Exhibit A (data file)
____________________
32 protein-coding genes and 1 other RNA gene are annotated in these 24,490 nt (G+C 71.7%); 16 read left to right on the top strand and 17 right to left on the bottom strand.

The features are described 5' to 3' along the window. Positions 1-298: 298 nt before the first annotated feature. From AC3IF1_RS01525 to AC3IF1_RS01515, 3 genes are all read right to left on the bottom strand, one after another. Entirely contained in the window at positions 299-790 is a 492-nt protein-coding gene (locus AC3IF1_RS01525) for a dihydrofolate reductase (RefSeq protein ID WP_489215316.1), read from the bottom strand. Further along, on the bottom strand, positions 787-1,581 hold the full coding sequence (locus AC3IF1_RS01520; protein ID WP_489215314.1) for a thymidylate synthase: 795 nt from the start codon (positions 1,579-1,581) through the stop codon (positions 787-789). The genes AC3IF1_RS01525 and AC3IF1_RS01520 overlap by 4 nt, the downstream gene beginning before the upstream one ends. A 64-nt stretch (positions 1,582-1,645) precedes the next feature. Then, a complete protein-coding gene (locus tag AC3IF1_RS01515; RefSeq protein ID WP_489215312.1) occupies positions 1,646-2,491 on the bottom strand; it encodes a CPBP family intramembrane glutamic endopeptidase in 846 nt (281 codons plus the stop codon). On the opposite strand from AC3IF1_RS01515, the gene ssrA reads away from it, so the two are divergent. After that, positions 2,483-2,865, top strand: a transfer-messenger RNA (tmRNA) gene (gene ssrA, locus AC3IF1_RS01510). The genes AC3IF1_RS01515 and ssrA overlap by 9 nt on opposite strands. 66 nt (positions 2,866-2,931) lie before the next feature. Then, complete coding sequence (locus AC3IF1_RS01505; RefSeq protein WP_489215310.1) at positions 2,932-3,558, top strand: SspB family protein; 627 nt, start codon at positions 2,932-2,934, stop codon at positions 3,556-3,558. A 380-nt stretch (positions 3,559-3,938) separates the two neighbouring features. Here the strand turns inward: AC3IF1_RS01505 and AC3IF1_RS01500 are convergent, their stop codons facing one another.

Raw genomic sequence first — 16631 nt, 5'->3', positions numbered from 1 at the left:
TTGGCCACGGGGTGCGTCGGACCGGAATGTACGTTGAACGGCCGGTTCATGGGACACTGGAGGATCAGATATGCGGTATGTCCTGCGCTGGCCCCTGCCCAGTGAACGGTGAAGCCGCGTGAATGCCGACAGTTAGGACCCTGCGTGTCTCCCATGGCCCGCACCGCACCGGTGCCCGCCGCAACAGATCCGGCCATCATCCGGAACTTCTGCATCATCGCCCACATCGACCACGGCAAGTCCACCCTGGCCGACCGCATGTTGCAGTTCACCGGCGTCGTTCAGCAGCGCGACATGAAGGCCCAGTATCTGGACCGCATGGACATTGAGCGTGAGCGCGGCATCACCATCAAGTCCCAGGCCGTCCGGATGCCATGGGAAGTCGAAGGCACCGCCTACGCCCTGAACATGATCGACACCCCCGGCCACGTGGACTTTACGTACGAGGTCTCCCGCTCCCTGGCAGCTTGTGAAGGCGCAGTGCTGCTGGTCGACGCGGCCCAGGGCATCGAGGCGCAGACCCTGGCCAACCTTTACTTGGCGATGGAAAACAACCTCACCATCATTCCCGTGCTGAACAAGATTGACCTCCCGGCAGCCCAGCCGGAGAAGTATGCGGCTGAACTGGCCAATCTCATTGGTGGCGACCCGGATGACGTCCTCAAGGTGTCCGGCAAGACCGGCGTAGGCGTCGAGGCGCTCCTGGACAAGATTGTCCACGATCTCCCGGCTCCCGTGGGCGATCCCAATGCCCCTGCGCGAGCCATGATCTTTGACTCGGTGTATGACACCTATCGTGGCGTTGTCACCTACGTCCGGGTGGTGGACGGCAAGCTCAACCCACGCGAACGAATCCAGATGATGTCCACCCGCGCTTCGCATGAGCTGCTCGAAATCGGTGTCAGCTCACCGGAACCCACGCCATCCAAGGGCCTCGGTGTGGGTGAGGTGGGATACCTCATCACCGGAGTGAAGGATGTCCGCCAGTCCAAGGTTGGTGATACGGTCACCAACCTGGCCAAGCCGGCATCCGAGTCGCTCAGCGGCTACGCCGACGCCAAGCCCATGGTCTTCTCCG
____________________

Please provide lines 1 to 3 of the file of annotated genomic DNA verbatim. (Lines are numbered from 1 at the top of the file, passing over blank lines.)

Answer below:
32 protein-coding genes and 1 other RNA gene are annotated in these 24,490 nt (G+C 71.7%); 16 read left to right on the top strand and 17 right to left on the bottom strand.

The features are described 5' to 3' along the window. Positions 1-298: 298 nt before the first annotated feature. From AC3IF1_RS01525 to AC3IF1_RS01515, 3 genes are all read right to left on the bottom strand, one after another. Entirely contained in the window at positions 299-790 is a 492-nt protein-coding gene (locus AC3IF1_RS01525) for a dihydrofolate reductase (RefSeq protein ID WP_489215316.1), read from the bottom strand. Further along, on the bottom strand, positions 787-1,581 hold the full coding sequence (locus AC3IF1_RS01520; protein ID WP_489215314.1) for a thymidylate synthase: 795 nt from the start codon (positions 1,579-1,581) through the stop codon (positions 787-789). The genes AC3IF1_RS01525 and AC3IF1_RS01520 overlap by 4 nt, the downstream gene beginning before the upstream one ends. A 64-nt stretch (positions 1,582-1,645) precedes the next feature. Then, a complete protein-coding gene (locus tag AC3IF1_RS01515; RefSeq protein ID WP_489215312.1) occupies positions 1,646-2,491 on the bottom strand; it encodes a CPBP family intramembrane glutamic endopeptidase in 846 nt (281 codons plus the stop codon). On the opposite strand from AC3IF1_RS01515, the gene ssrA reads away from it, so the two are divergent. After that, positions 2,483-2,865, top strand: a transfer-messenger RNA (tmRNA) gene (gene ssrA, locus AC3IF1_RS01510). The genes AC3IF1_RS01515 and ssrA overlap by 9 nt on opposite strands. 66 nt (positions 2,866-2,931) lie before the next feature. Then, complete coding sequence (locus AC3IF1_RS01505; RefSeq protein WP_489215310.1) at positions 2,932-3,558, top strand: SspB family protein; 627 nt, start codon at positions 2,932-2,934, stop codon at positions 3,556-3,558. A 380-nt stretch (positions 3,559-3,938) separates the two neighbouring features. Here the strand turns inward: AC3IF1_RS01505 and AC3IF1_RS01500 are convergent, their stop codons facing one another.

Raw genomic sequence first — 16631 nt, 5'->3', positions numbered from 1 at the left: